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Pulling on both reins is the worst thing you can do. Most will run through the bridle (brace/bore into the bit and run harder pulling/pitching you completely out of the saddle or rip the reins out of your hands.) One rein stops do work if it is timed correctly and the horse understands it. But if a horse has already straightened out, braced and bolted, you're screwed with the one rein stop. That said, I don't advocate riding it out either. You can shut a horse down with a pulley rein which is nothing like the one rein stop. This is where you take one rein in your strongest hand, shorten it as much as you can, anchor your hand/rein over the center of the neck by grabbing a fist full of mane or boring your knuckles in, slide your other hand down the other rein as far as you can and pull UP and slightly back using ALL of your weight. With the one hand locked/anchored/braced the horse cannot turn it's head, and allows the other rein to create a LOT of pressure. Before I do this though, I try to get the horse to come back to me - to listen to me - by doing three QUICK hard yanks/release on one rein, then pull the other rein around immediately. When you are jerking he cannot lean on you as you release it immediately and by the third yank he's anticipating it, so you pull the other rein around. If that doesn't double him or get him listening, repeat it only reverse the sides. If that still doesn't work, use the pulley rein to shut them down.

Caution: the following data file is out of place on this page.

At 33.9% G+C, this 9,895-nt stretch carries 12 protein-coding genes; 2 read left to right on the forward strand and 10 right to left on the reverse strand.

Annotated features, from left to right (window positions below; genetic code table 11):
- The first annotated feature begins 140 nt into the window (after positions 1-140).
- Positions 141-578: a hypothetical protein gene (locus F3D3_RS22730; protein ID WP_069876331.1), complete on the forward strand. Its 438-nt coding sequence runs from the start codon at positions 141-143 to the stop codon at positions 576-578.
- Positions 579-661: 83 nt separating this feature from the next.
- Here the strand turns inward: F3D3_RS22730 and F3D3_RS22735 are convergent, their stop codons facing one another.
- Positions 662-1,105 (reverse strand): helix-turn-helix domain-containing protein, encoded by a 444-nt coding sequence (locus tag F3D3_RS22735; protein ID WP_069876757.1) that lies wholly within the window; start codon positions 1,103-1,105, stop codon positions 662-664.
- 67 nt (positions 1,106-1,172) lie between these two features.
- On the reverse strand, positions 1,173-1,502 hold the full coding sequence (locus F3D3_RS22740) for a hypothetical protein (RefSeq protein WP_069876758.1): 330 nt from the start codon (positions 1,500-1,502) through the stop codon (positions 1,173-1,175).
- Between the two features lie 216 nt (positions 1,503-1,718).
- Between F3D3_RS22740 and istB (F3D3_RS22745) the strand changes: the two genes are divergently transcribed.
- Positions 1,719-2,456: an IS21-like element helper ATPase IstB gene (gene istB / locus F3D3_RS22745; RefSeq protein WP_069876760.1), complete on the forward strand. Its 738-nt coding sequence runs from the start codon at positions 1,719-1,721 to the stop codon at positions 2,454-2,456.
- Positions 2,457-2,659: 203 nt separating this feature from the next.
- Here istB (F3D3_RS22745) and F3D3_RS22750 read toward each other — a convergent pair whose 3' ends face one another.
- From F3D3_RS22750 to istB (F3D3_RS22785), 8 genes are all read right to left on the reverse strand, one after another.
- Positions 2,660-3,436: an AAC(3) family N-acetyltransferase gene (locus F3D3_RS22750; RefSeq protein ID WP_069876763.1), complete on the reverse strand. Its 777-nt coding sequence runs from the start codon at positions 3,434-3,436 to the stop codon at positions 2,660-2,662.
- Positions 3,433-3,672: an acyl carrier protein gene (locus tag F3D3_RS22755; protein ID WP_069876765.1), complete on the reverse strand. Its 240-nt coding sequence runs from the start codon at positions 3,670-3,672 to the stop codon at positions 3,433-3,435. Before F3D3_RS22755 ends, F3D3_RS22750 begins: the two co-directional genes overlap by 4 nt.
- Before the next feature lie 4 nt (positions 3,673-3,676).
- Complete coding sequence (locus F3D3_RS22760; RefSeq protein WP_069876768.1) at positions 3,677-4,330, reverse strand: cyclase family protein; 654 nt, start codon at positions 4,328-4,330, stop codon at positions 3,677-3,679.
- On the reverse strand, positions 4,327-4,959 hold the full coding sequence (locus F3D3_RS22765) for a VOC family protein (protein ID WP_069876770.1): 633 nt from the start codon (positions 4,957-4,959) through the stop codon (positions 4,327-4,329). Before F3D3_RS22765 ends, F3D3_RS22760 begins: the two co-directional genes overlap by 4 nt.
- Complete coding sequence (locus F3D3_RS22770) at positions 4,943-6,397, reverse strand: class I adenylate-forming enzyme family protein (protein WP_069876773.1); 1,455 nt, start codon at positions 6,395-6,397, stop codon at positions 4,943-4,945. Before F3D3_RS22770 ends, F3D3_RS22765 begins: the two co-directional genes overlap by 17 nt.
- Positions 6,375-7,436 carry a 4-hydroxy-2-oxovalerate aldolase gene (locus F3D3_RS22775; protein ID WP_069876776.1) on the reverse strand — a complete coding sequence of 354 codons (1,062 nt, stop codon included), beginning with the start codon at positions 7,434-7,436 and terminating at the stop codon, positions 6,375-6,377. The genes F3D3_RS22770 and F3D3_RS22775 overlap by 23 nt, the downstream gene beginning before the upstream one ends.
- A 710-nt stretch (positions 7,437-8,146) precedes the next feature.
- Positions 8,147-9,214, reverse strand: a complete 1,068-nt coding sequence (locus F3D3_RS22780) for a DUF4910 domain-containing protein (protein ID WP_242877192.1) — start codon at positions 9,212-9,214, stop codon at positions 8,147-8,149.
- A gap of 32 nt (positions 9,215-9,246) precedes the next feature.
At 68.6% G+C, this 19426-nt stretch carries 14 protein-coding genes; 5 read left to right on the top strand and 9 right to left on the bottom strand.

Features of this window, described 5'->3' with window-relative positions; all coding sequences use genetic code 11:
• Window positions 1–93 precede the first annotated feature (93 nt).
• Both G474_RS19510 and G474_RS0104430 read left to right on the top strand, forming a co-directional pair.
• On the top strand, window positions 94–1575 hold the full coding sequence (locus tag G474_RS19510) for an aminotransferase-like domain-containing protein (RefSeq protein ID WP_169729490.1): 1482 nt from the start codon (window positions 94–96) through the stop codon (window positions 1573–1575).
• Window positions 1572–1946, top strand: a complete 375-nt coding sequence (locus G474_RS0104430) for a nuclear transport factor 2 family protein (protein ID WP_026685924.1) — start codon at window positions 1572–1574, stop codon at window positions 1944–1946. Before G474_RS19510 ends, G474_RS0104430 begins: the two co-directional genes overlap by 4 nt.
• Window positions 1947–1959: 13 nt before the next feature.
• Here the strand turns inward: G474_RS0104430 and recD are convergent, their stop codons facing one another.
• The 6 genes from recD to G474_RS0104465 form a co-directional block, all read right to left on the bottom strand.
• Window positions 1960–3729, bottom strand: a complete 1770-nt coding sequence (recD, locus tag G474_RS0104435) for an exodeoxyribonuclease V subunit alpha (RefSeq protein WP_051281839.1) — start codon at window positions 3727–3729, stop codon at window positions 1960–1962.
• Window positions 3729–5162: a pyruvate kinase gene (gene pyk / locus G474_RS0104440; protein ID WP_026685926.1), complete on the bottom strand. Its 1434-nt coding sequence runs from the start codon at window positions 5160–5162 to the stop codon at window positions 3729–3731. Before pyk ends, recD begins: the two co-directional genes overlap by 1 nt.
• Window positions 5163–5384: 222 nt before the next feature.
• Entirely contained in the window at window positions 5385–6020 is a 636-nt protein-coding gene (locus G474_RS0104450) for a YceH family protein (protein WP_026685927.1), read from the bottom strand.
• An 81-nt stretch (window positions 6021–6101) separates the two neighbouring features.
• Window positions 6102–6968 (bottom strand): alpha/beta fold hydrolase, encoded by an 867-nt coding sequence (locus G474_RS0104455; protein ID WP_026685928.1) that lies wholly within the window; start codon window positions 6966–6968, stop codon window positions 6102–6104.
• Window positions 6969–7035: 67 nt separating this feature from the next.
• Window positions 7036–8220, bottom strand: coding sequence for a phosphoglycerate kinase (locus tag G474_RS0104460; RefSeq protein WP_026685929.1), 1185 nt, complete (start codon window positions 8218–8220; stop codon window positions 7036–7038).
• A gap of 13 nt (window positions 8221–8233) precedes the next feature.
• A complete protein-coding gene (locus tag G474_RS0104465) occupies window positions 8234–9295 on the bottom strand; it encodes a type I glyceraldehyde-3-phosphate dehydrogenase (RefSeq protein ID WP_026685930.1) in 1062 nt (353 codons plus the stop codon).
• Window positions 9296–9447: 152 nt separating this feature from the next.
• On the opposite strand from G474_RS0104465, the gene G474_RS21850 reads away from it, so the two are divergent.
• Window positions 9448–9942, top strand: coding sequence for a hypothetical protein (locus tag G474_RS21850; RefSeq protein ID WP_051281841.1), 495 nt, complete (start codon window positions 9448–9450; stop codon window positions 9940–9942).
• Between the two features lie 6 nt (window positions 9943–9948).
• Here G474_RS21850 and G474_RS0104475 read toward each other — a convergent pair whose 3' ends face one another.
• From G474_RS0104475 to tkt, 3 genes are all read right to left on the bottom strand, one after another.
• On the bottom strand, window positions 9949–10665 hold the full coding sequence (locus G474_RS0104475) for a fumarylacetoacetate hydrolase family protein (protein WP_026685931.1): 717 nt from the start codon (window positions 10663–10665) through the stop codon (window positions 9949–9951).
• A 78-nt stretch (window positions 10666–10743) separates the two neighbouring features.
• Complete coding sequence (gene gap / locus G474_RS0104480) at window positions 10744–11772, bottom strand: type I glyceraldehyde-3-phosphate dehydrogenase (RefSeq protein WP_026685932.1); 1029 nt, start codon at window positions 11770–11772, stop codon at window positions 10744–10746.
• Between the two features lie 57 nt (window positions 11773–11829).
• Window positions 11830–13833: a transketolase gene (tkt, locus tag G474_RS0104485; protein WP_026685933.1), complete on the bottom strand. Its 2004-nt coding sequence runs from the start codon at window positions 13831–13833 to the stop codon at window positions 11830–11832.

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post #18 of 23 Old 08-21-2009, 10:16 PM
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Originally Posted by Barry Godden View Post